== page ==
29. 29. © Service des relations industrielles (SRI) © EPFLObviously the company is very ambitious and many newthings will come.One surprising element is the founder‟s interest in cleanenergies.Another surprising element is the founder‟s interest ingenetics. It seems they may use Google‟s computing powerto develop molecular biology platforms.“Google is teaming up with Craig Venter (of human genomemapping fame) to use Google‟s vast computing power tohelp unlock biology‟s mysteries, and maybe one day to helpyou search through your genes.”Source: The Boston Globe – Nov. 2005 and “The Google Story”
  30. 30. © Service des relations industrielles (SRI) © EPFLhttp://www.startup-book.com/tag/google
  31. 31. © Service des relations industrielles (SRI) © EPFLThe Google‟s motto: “Don‟t Be Evil”“They shut down Stanford network once”“They could have begun earlier”Source: Stanford Technology Ventures Programme - stvp.stanford.eduThe company is very paranoid: confidentiality is very high inthe company and employees are very cautious about givinginformation. A lot is unavailable. Many libraries are veryuncomfortable with Google‟s NDA.“The Google lawyers advise the Google employees not to read patentapplications or patents from non-employees because that might precludethe Google employees from future invitations in that area. If you areinterested in selling the intellectual property, the only time Google has everbought IP is when there was already a start-up trying to market that IP.”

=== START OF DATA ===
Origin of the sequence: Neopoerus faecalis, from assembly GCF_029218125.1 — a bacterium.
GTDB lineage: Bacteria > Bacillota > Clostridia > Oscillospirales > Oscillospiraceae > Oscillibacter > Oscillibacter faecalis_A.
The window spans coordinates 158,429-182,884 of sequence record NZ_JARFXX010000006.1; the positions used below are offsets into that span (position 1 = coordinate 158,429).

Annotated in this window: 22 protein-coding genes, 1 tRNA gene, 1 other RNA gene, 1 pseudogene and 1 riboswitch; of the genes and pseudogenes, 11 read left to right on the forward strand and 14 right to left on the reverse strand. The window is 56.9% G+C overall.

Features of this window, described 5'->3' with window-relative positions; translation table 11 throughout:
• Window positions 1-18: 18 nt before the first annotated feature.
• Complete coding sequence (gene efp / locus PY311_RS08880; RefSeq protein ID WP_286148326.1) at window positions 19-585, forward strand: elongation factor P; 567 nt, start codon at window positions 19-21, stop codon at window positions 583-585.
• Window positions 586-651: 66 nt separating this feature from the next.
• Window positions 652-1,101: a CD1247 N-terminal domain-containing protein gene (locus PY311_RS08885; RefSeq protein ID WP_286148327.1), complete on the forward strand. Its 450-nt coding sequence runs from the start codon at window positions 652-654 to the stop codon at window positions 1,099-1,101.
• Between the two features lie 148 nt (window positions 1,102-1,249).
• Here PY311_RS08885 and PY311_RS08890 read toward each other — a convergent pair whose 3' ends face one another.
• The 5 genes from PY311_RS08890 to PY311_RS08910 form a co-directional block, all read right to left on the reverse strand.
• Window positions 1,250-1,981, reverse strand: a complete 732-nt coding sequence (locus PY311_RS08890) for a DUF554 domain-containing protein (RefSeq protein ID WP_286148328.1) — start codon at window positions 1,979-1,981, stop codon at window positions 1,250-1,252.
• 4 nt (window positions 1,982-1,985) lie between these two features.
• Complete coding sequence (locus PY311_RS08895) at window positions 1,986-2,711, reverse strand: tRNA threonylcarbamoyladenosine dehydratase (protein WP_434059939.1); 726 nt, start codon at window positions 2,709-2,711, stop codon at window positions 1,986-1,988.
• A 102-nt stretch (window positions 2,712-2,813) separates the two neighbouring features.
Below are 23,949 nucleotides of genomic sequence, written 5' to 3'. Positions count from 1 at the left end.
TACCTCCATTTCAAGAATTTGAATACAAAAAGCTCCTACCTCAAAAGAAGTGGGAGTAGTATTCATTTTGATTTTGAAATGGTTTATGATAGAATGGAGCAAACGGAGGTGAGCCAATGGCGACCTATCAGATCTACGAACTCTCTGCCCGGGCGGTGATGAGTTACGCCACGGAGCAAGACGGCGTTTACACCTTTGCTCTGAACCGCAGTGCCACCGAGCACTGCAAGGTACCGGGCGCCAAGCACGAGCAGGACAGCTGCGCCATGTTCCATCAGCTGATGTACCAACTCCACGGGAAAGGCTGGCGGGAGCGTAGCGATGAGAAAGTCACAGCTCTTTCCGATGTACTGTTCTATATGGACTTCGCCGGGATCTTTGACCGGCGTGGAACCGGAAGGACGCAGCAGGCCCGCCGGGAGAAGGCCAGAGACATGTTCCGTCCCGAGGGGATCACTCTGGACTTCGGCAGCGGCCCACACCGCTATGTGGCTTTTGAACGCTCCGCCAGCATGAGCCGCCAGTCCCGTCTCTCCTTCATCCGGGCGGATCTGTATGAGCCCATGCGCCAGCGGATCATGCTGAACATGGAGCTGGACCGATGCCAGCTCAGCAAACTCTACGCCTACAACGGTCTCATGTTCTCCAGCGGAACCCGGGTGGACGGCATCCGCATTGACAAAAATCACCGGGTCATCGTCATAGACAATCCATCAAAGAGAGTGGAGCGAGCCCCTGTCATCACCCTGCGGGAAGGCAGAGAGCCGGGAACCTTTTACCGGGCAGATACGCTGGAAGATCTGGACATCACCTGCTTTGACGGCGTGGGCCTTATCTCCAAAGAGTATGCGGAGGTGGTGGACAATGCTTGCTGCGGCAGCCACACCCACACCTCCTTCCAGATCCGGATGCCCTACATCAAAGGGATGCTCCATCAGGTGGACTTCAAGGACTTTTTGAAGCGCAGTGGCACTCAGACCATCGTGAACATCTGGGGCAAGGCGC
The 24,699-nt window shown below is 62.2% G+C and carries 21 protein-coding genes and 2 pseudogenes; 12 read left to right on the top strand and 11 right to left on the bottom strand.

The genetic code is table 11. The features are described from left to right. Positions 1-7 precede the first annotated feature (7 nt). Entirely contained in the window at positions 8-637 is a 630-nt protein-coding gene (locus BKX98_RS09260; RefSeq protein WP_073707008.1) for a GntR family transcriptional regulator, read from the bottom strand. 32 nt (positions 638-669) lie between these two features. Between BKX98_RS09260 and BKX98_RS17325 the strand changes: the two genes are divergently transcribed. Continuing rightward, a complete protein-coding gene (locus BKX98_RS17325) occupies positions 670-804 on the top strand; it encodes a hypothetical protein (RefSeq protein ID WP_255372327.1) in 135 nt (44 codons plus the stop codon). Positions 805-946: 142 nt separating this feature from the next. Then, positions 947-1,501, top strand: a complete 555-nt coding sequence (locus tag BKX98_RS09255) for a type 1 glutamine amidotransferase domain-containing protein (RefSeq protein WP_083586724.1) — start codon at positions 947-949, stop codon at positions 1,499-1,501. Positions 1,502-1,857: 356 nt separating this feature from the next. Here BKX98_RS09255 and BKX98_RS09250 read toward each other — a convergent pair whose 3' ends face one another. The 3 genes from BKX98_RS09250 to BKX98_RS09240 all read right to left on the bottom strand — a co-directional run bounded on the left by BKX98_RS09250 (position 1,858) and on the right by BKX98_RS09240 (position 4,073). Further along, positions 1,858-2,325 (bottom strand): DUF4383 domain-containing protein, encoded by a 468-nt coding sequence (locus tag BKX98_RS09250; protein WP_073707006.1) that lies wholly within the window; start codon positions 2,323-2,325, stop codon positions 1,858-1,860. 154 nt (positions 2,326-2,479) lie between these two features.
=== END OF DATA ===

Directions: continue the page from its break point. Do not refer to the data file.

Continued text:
32. 32. Develop early stage ideas? © Service des relations industrielles (SRI) © EPFLThe story gives hints: yes, focus on great technologies, but more importantly focus on great people who - are ambitious - keep on innovating - with patience and determination - believe in their ideas
  33. 33. © Service des relations industrielles (SRI) © EPFLFrom Hegel„Nichts Großes in der Welt ist ohne Leidenschaft vollbracht worden““Nothing great in this world has ever been accomplished without passion”« La passion est tenue pour une chose qui nest pas bonne, qui est plus ou moins mauvaise : lhomme ne doit pasavoir des passions. Mais passion nest pas tout à fait le mot qui convient pour ce que je veux désigner ici . Pourmoi, lactivité humaine en général dérive dintérêts particuliers, de fins spéciales ou, si lon veut, dintentionségoïstes, en ce sens que lhomme met toute lénergie de son vouloir et de son caractère au service de ses buts,en leur sacrifiant tout ce qui pourrait être un autre but, ou plutôt en leur sacrifiant tout le reste . [...]Nous disons donc que rien ne sest fait sans être soutenu par lintérêt de ceux qui y ont collaboré. Cet intérêt,nous lappelons passion lorsque, refoulant tous les autres intérêt ou buts, lindividualité entière se projette sur unobjectif avec toutes les fibres intérieures de son vouloir et concentre dans ce but ses forces et tous ses besoins.En ce sens, nous devons dire que rien de grand ne sest accompli dans le monde sans passion. » La raison dansL‟Histoire – éditions 10/18, p. 108
  34. 34. © Service des relations industrielles (SRI) © EPFL